It's been exalted by XR professionals, journalists, and even Venice Immersive: BREAK, the innovative music label formerly known as King Deluxe, makes its return later today with an all-new live performance in virtual reality. The concert will celebrate the release of Eostre, a textural new EP by artist Muta.
BREAK will open its doors in VR tonight at 10pm EST. To learn how to attend, check out this announcement post or join the venue's VRChat group. Visitors can enjoy the concert either with a virtual headset, or with VRChat's free desktop client on Steam.
BREAK is a music label that has featured artists from around the globe since 2010. In 2021, they launched their first VR music venue, CORE. BREAK primarily creates what are known as "shader clubs", utilizing complex effects in real time as DJs perform alongside their visual jockey counterparts. The result is a mind-melting fireworks show: spatial illusions, particles, and alterations to the user's screen to simulate tripping out or staring into giant vortexes in the sky.
Here's a trailer of one of their venues where shows are still held:
The Metaculture spoke with PK and Muta about their process, virtual design, and the definition of immersivity.
Your music is complex and melodic. What stories inspire you to build your auditory worlds? Does your music have a lore?
Often times when I am working on a piece of music, it helps to imagine a sort of visual identity for the track. Sometimes it’s ambiguous, sometimes there’s a story there. More recently I have found myself wanting to explore that idea of having lore attached to the various projects I release. My latest EP, Eostre, is based on a sci-fi narrative that I am working on. Though I don’t consider myself a creative writer by any means, it’s still fun to take a crack at building a story around the music. The development of the story & lore reinforces the creative process of the music and vice versa.
BREAK is music group with presence in virtual reality for special shows. What's different about performing in VR, and what's challenging about it?
I actually find VR shows to be way more laid back than IRL gigs! When I throw on the headset and it’s my turn to play, I feel like I am no different than anyone else in the room. Just enjoying some tunes and watching these crazy visuals unfold before my eyes. Both are incredible in their own ways, but I can easily say VR shows are less anxiety inducing for me. I really look forward to exploring performative approaches to both VR and IRL shows moving forward, though the novelty of playing a show in VR has me pretty excited.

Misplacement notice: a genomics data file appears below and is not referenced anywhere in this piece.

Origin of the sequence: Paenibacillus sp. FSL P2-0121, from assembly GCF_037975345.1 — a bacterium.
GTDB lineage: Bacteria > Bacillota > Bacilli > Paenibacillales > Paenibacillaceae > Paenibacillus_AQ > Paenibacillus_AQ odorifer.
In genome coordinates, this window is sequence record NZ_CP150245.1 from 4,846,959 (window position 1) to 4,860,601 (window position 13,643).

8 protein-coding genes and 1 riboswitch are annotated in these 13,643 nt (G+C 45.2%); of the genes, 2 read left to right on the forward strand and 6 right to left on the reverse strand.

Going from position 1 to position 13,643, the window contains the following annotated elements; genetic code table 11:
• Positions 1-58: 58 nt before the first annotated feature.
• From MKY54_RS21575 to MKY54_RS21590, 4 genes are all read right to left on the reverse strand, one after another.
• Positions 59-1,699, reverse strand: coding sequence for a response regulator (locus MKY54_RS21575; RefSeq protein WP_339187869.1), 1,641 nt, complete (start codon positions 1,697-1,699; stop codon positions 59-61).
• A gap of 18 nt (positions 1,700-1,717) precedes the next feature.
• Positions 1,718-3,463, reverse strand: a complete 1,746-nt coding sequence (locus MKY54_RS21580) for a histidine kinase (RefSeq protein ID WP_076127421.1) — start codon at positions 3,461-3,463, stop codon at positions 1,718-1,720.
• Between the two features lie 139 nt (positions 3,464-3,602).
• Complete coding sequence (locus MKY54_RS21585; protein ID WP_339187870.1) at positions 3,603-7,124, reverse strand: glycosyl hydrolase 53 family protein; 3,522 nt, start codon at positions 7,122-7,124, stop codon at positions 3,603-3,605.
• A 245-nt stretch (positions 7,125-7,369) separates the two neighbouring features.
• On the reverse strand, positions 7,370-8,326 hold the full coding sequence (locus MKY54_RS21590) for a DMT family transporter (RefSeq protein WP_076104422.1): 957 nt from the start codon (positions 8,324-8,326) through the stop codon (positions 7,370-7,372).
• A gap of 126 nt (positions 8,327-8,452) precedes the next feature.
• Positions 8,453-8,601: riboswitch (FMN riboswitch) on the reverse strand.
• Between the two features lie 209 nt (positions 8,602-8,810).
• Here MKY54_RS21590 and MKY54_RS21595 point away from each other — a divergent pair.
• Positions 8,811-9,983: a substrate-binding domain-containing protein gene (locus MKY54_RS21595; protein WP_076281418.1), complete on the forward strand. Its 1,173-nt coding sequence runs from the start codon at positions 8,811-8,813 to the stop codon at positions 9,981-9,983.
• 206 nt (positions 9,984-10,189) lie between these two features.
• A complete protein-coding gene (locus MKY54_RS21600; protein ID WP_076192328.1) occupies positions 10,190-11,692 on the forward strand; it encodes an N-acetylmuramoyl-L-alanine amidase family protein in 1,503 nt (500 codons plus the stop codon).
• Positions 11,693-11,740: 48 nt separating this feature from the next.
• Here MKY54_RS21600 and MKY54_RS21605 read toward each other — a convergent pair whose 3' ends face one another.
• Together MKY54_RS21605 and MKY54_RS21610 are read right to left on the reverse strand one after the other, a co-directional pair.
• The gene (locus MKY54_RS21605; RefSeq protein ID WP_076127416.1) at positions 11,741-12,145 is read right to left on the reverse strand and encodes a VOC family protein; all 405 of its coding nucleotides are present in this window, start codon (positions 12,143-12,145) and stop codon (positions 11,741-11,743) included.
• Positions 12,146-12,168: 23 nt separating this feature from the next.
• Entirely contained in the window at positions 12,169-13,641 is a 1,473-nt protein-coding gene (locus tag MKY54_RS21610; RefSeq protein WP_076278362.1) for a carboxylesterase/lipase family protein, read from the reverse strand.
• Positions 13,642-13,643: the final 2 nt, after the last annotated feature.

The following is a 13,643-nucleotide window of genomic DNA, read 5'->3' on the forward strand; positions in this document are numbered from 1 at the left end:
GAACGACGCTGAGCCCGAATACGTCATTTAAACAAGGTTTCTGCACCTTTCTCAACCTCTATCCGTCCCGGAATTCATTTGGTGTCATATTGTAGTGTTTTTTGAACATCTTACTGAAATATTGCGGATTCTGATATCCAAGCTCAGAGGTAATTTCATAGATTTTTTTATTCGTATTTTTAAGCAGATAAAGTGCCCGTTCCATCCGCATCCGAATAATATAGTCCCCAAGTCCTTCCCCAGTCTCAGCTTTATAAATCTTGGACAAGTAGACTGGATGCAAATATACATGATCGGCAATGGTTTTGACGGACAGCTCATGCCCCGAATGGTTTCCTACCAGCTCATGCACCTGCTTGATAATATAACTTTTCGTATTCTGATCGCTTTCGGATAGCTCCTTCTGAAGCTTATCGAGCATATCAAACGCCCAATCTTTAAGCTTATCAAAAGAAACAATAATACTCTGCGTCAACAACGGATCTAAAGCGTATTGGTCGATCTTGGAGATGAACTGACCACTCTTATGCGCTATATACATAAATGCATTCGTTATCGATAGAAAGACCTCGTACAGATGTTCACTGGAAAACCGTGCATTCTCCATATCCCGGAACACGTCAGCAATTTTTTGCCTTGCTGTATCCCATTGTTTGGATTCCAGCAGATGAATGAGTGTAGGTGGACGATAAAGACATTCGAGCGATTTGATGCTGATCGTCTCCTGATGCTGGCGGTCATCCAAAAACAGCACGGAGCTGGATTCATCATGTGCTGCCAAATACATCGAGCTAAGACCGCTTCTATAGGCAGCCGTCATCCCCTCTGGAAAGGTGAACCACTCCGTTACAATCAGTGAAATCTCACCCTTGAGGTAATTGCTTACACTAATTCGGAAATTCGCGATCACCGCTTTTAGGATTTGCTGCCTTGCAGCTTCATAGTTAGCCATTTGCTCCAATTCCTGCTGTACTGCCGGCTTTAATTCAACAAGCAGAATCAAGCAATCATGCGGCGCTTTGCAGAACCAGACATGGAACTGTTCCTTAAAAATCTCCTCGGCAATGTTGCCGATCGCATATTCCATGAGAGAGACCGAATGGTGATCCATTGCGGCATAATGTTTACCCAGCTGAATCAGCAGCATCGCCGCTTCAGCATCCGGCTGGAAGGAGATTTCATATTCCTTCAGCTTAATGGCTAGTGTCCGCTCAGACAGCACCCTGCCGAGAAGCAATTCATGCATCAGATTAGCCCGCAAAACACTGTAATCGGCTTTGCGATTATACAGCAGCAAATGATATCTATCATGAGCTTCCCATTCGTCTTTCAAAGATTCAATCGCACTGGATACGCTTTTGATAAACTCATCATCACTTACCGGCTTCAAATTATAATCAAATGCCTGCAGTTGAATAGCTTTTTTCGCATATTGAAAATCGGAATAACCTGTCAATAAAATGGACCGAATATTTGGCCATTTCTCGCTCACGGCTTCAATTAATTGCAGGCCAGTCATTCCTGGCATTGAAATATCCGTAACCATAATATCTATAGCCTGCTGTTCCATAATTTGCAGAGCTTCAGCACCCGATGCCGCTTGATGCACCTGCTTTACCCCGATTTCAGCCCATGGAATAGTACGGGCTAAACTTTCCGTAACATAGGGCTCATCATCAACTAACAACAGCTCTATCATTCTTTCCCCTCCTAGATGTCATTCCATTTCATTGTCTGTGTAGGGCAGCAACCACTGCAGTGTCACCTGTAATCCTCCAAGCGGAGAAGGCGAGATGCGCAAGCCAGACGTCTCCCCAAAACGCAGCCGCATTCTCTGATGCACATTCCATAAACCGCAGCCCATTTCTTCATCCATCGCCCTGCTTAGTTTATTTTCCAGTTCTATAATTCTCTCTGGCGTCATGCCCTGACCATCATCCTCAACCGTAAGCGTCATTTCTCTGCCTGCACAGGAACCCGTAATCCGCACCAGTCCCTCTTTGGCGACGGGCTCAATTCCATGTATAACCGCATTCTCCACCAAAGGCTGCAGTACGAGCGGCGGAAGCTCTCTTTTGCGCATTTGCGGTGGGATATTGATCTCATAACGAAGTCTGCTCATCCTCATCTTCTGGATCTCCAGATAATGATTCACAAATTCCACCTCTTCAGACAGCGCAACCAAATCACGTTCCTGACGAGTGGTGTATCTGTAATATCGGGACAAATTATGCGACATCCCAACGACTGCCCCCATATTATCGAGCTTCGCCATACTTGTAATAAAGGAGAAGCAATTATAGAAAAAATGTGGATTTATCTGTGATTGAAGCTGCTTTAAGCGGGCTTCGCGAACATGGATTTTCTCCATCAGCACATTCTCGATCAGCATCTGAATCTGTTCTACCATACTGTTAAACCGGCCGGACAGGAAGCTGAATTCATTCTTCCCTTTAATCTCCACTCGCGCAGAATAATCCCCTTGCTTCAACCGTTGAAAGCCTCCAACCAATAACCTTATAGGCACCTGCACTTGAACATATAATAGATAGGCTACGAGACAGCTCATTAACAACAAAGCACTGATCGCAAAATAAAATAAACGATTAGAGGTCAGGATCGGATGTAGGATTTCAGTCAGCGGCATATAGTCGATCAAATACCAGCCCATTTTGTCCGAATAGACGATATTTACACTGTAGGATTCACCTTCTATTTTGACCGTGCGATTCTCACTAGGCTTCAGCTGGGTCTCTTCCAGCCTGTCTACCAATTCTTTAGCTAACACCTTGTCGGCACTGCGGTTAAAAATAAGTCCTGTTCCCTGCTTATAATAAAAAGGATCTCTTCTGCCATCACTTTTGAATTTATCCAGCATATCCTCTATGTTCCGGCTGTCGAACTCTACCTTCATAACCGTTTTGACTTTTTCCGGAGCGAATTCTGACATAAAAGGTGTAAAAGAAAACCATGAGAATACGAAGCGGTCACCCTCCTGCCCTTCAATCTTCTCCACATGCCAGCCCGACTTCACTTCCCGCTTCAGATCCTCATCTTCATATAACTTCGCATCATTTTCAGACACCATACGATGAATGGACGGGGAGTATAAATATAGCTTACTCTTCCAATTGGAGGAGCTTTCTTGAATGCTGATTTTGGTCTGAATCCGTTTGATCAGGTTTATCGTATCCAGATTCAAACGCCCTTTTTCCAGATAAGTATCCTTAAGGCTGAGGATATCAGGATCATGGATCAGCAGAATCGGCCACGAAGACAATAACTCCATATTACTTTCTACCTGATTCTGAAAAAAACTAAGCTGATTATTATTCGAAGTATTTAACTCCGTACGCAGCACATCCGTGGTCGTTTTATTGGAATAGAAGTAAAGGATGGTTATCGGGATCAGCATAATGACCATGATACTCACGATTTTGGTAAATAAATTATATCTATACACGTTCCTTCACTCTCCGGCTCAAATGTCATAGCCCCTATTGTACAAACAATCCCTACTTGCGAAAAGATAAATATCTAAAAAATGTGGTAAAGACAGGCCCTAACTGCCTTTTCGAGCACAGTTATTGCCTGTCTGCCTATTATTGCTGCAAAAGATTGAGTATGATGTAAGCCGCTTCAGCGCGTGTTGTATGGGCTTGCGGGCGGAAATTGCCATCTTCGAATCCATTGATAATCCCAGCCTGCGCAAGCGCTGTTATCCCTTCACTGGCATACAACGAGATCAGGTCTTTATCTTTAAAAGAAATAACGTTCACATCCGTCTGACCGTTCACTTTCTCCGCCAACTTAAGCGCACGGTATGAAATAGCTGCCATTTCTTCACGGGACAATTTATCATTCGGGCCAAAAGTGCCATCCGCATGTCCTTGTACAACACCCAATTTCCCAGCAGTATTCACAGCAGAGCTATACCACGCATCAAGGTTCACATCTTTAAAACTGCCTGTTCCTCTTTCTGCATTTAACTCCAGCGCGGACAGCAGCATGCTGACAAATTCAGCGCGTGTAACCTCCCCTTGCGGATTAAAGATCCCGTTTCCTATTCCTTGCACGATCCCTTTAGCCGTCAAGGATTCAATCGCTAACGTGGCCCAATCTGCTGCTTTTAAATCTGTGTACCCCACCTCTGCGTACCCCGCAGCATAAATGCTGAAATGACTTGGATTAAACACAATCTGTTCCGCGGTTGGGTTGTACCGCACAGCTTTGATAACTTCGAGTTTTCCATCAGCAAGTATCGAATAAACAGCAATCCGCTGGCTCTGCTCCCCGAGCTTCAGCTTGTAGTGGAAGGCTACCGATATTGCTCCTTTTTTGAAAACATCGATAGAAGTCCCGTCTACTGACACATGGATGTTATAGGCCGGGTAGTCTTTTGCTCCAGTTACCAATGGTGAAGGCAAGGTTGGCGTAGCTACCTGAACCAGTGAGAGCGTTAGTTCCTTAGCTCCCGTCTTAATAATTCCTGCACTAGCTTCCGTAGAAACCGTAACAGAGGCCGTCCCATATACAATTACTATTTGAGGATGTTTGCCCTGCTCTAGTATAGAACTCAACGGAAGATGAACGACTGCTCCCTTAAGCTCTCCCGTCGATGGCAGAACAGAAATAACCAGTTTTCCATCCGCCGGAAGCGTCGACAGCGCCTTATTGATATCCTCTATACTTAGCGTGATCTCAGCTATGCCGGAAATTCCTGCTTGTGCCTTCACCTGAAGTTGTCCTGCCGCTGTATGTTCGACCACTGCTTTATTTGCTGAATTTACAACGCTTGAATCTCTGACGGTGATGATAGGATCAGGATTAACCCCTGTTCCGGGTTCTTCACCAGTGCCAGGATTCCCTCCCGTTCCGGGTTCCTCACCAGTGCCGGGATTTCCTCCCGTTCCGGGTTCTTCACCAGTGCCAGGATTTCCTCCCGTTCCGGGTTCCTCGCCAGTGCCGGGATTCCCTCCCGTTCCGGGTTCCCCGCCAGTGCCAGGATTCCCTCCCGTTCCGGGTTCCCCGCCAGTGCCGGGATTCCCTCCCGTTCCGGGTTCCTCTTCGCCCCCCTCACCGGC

Your albums feature beautiful glitch cover art, to illustrations of fanciful sci-fi. Who are some visual artists you enjoy currently?
Though I struggle to name one artist in particular, I will say that I hope one day experience a Max Cooper 3D/AV show. They look so incredible on a visual level. On another note, there’s an artist named Roope Rainisto who I discovered from their fully AI generated short films. AI cinema is some of the most bizarre and intriguing visual work I have seen and it fascinates me.
If you could only take one piece of equipment with you to a desert island to make music, what would it be?
That’s a harder question to answer than one might think! My mind immediately goes to my laptop, since that’s kind of all I need at the end of the day, but this is a desert island and it would die rather quickly. A grand piano might be nice, but it too would succumb to the elements over time. The question also makes me ponder why I make music. On a desert island it would become purely about self-actualization, since you no longer have anyone to share the music with. Perhaps it’s best if I don’t end up on a desert island!
There's an eternal debate about music instruments versus DAW. Do you have a limit on what you use to create music, or are you a "the more the merrier" type of person?
I consider myself to be more of a music producer than a composer or song writer. I take sounds and sonic signatures and assemble them in a way that aligns with my taste in music. Im not formerly trained on any instrument, though I do have some rudimentary playing abilities on the piano--enough to get me by, I suppose. My main instrument is definitely Ableton Live, so you could say I am a DAW enthusiast.
The world within the DAW feels limitless. I will always be a student in this regard. I doubt I will ever fully master it, and the idea of that gives me comfort. I could go the rest of my life learning new things about how to make music on a computer. If I am fortunate enough, I might just do that.
How did BREAK get its start as a label? What are some ultimate goals as a venue and establishment?
It grew out of my older indie label King Deluxe. That one began quite a while back, and I did these festivals for three summers where I made everyone, including the performers, hike up a mountain to a different alpine lake each year. For two nights, they performed around a campfire and hung out. The original idea was to do one festival in nature, and the next summer go totally virtual, since I was getting more into electronic sounds. The artists I was releasing were spread out all over the planet.